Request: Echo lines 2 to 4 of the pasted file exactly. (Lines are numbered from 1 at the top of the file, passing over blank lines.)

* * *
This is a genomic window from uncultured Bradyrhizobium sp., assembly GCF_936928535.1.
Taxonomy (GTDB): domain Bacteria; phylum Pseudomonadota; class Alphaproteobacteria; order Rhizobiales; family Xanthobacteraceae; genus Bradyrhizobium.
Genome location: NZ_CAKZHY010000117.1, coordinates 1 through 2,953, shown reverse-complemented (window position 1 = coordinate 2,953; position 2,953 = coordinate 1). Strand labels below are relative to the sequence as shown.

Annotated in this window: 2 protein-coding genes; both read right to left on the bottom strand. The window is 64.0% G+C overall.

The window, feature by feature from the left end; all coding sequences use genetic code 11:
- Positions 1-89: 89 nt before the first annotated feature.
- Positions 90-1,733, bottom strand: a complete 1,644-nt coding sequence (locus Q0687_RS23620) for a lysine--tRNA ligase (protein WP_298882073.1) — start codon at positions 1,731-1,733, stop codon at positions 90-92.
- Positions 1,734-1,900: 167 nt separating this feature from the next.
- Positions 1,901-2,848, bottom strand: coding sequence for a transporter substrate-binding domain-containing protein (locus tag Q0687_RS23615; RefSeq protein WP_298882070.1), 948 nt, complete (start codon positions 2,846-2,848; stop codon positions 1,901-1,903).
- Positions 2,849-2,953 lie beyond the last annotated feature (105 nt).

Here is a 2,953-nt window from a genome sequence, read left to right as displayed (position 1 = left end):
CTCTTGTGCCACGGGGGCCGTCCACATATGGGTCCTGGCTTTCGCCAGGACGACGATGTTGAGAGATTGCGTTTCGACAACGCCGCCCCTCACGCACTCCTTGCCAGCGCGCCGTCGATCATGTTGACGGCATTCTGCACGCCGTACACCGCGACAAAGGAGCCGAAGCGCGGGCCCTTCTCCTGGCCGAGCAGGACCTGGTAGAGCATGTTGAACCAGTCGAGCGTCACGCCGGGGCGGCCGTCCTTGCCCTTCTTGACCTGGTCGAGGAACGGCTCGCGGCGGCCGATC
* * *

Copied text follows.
Taxonomy (GTDB): domain Bacteria; phylum Pseudomonadota; class Alphaproteobacteria; order Rhizobiales; family Xanthobacteraceae; genus Bradyrhizobium.
Genome location: NZ_CAKZHY010000117.1, coordinates 1 through 2,953, shown reverse-complemented (window position 1 = coordinate 2,953; position 2,953 = coordinate 1). Strand labels below are relative to the sequence as shown.

Annotated in this window: 2 protein-coding genes; both read right to left on the bottom strand. The window is 64.0% G+C overall.